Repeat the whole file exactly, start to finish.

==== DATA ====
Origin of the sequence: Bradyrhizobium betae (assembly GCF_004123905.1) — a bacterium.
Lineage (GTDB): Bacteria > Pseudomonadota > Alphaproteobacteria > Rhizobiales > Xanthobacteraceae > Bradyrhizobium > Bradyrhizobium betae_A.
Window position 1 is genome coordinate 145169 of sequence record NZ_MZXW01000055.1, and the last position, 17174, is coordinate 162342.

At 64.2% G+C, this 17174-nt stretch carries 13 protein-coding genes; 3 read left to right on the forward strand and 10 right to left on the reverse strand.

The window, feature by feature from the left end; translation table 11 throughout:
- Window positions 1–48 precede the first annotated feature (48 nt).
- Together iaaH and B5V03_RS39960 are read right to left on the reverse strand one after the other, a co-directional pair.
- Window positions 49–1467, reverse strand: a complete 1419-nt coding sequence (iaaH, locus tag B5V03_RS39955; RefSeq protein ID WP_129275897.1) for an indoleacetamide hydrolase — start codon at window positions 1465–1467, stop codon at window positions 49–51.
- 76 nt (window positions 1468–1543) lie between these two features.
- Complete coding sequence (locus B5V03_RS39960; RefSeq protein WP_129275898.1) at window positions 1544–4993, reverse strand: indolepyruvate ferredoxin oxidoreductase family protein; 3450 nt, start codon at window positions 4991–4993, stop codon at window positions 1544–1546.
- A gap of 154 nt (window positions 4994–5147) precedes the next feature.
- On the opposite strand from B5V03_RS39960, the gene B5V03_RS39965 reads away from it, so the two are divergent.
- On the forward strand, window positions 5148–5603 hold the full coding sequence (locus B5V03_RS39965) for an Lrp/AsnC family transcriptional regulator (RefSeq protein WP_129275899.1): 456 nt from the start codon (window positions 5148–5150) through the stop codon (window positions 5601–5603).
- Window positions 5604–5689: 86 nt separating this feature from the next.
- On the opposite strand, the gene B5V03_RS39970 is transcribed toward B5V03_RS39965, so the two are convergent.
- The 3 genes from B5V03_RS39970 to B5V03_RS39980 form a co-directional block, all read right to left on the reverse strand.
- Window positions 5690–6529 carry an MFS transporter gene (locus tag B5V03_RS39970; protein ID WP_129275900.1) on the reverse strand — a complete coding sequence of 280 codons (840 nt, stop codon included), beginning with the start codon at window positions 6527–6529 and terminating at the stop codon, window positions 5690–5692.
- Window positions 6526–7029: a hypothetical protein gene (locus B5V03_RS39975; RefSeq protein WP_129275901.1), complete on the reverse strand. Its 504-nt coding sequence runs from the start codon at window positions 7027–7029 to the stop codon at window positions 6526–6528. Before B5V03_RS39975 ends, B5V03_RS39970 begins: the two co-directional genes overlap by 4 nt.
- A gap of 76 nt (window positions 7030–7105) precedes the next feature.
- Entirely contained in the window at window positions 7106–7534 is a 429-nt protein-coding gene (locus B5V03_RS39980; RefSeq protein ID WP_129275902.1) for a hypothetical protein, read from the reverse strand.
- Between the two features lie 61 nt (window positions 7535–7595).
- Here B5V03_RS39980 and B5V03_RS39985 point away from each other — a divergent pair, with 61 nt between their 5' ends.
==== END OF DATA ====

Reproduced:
Origin of the sequence: Bradyrhizobium betae (assembly GCF_004123905.1) — a bacterium.
Lineage (GTDB): Bacteria > Pseudomonadota > Alphaproteobacteria > Rhizobiales > Xanthobacteraceae > Bradyrhizobium > Bradyrhizobium betae_A.
Window position 1 is genome coordinate 145169 of sequence record NZ_MZXW01000055.1, and the last position, 17174, is coordinate 162342.

At 64.2% G+C, this 17174-nt stretch carries 13 protein-coding genes; 3 read left to right on the forward strand and 10 right to left on the reverse strand.

The window, feature by feature from the left end; translation table 11 throughout:
- Window positions 1–48 precede the first annotated feature (48 nt).
- Together iaaH and B5V03_RS39960 are read right to left on the reverse strand one after the other, a co-directional pair.
- Window positions 49–1467, reverse strand: a complete 1419-nt coding sequence (iaaH, locus tag B5V03_RS39955; RefSeq protein ID WP_129275897.1) for an indoleacetamide hydrolase — start codon at window positions 1465–1467, stop codon at window positions 49–51.
- 76 nt (window positions 1468–1543) lie between these two features.
- Complete coding sequence (locus B5V03_RS39960; RefSeq protein WP_129275898.1) at window positions 1544–4993, reverse strand: indolepyruvate ferredoxin oxidoreductase family protein; 3450 nt, start codon at window positions 4991–4993, stop codon at window positions 1544–1546.
- A gap of 154 nt (window positions 4994–5147) precedes the next feature.
- On the opposite strand from B5V03_RS39960, the gene B5V03_RS39965 reads away from it, so the two are divergent.
- On the forward strand, window positions 5148–5603 hold the full coding sequence (locus B5V03_RS39965) for an Lrp/AsnC family transcriptional regulator (RefSeq protein WP_129275899.1): 456 nt from the start codon (window positions 5148–5150) through the stop codon (window positions 5601–5603).
- Window positions 5604–5689: 86 nt separating this feature from the next.
- On the opposite strand, the gene B5V03_RS39970 is transcribed toward B5V03_RS39965, so the two are convergent.
- The 3 genes from B5V03_RS39970 to B5V03_RS39980 form a co-directional block, all read right to left on the reverse strand.
- Window positions 5690–6529 carry an MFS transporter gene (locus tag B5V03_RS39970; protein ID WP_129275900.1) on the reverse strand — a complete coding sequence of 280 codons (840 nt, stop codon included), beginning with the start codon at window positions 6527–6529 and terminating at the stop codon, window positions 5690–5692.
- Window positions 6526–7029: a hypothetical protein gene (locus B5V03_RS39975; RefSeq protein WP_129275901.1), complete on the reverse strand. Its 504-nt coding sequence runs from the start codon at window positions 7027–7029 to the stop codon at window positions 6526–6528. Before B5V03_RS39975 ends, B5V03_RS39970 begins: the two co-directional genes overlap by 4 nt.
- A gap of 76 nt (window positions 7030–7105) precedes the next feature.
- Entirely contained in the window at window positions 7106–7534 is a 429-nt protein-coding gene (locus B5V03_RS39980; RefSeq protein ID WP_129275902.1) for a hypothetical protein, read from the reverse strand.
- Between the two features lie 61 nt (window positions 7535–7595).
- Here B5V03_RS39980 and B5V03_RS39985 point away from each other — a divergent pair, with 61 nt between their 5' ends.